MESKLA Symposium

Saturday 29th October 2022 10am - 3pm, Kresen Kernow, Redruth

The MESKLA | Brewyon Drudh symposium was produced in partnership with Lowender Peran, it provided the opportunity to further expand the conversations around contemporary Cornish cultural identities, with speakers Libita Sibungu - artist and recipient of the 2022 Arts Foundation Future Award, Dr Shelley Trower - researcher and writer of Rocks of Nation: The Imagination of Celtic Cornwall (2015), Angeline Morrison - songwriter, vocalist and recipient of the Christian Raphael Prize, and Francesca Rowse - photographer and creator of MAIDS fashion & identity workshops.

Presentations and conversations were chaired by Dr Angela Piccini of Association of the Unknown Shores and BuTCH/*. 

The Lowender Peran Festival is a celebration of Cornish culture and its Celtic connections, exploring Cornwall’s wider international links and bringing communities together in a spirit of cultural exchange.

We’re delighted to be hosting the MESKLA |Brewyon Drudh Symposium, a natural fit as we consider contemporary Cornish culture and identity, and what it means to be Cornish today.” Jowdy Davey, director Lowender Peran.

Programme for the day 
10:00am Arrivals and refreshments
10:30 Welcome & housekeeping - Sovay, and Angela who will be Chair for the day. All   sessions are facilitated by Angela.
10:40 Session 1 - with speakers Sovay Berriman, Angeline Morrison and Francesca Rowse
12:00 Dance display from Hevva, & and light lunch available
12:45 Session 2 - with speakers Libita Sibungu and Shelley Trower
13:40 Comfort Break
13:45 Session 3 - Panel discussion followed by audience questions and conversation
15:00 Close

Recordings of the presentations and discussion made by Neal Megraw can be found below, closed captions can be viewed by watching on YouTube. References and further reading links can be found on the RESOURCES page

Myttin da ha dynnargh dhe gestadhel MESKLA | Brewyon Drudh.

Marthys yw bos omma genowgh hwi oll omma yn Resrudh hedhyw, ha godhon meur ras dhe Gresen Kernow a'ga ostya ha skoodhya an darvos ma yn hel.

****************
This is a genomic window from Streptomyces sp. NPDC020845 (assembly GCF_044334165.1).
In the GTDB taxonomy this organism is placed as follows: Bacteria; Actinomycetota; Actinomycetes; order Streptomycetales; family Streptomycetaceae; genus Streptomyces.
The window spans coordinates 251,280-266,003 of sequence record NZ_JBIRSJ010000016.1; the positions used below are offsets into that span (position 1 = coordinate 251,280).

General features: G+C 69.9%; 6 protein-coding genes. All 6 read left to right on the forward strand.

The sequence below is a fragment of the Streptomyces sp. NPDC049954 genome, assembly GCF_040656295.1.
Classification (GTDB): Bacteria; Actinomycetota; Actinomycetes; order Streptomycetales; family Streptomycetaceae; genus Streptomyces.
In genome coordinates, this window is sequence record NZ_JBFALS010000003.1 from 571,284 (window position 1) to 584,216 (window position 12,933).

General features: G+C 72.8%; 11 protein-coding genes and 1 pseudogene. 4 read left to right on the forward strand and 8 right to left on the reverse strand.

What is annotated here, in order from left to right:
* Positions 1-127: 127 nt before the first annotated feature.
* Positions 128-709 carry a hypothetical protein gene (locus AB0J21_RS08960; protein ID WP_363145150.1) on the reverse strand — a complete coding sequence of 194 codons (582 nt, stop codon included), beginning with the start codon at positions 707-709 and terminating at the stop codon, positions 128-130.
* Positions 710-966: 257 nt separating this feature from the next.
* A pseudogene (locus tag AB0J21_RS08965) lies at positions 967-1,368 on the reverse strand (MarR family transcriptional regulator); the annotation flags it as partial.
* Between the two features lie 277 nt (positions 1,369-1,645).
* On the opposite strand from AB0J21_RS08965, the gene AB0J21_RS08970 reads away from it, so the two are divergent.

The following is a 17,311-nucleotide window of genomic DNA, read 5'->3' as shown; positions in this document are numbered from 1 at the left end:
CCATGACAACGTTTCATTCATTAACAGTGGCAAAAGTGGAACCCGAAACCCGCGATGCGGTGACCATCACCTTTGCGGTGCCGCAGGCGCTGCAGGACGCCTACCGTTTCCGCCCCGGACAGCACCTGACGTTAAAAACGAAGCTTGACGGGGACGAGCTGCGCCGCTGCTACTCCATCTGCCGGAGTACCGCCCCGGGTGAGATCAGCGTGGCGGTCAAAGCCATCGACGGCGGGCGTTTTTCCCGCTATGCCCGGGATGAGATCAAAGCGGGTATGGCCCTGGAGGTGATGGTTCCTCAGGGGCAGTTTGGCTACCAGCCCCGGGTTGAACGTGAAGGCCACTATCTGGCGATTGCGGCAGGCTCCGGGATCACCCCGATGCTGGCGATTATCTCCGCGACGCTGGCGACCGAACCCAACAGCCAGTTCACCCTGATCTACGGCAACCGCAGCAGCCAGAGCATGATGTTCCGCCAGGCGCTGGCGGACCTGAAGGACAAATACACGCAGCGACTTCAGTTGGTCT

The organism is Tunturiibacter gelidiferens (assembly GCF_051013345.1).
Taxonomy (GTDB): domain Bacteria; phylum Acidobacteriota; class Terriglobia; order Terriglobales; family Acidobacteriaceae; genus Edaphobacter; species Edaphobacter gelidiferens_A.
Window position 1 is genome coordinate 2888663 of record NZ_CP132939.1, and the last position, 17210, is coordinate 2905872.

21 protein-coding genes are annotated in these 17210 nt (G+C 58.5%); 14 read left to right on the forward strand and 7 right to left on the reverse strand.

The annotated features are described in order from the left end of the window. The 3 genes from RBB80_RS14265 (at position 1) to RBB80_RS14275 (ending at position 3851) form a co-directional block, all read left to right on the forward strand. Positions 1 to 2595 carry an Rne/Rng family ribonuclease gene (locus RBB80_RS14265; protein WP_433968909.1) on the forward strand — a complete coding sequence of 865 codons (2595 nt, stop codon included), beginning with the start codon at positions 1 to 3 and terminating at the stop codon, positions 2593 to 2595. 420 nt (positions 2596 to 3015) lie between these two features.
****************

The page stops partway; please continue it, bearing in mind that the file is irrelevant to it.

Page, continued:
Ni a wayt hwi dhe omlowenhe ha hwi omma, ha prederi bos an keskowsow ma kentrynnek ha kenerthek. Ni a sel hedhyw kemeneth hag a dhiskwedh gwith ha bern a-dro dhe honanieth, Kernow ha'gan termynyow a-dheu kevrennys.

Avel kemeneth ni a venten pennrewlow a ewnhynseth, helder hag awenekter, a-barth onan hag oll. Hemm yw spas a vodh da hag akord, ha ni a bys may fo pub huni konsidrus dhe dhyffransow ynter gerva, yeth, ha prevyans, ha may fo pub huni godhevus gans edhommow a'n eyl dh'y gila.

Good morning and welcome the the MESKLA | Brewyon Drudh symposium.

It’s wonderful to be here with you all today in Redruth, and we thank Kresen Kernow for their generous hosting and support.

We hope that you will enjoy your time here and find the conversations stimulating and encouraging. Today we form a community that is demonstrating care and thoughtfulness about identity, Cornwall and our shared futures.

As a community we uphold the principles of equitability, generosity and creativity, for one and all. This is a space of good will and understanding, and we ask that everyone be considerate to differences in vocabulary, language, and experience, and patient of each others needs.


Symposium Contributors

Angeline Morrison

Angeline Morrison is a Cornwall-based songwriter, vocalist, choir leader, researcher and writer who loves finding hidden histories. Angeline is actively concerned with raising awareness about the hidden, historic Black presence in the UK.

Find out more about Angeline’s astounding album The Sorrow Songs: Songs of Black British Experience from Topic Records
Angeline Morrison
@angelcakepie (Twitter, Instagram)
Angeline Morrison Music (Facebook, Bandcamp)

Angela Piccini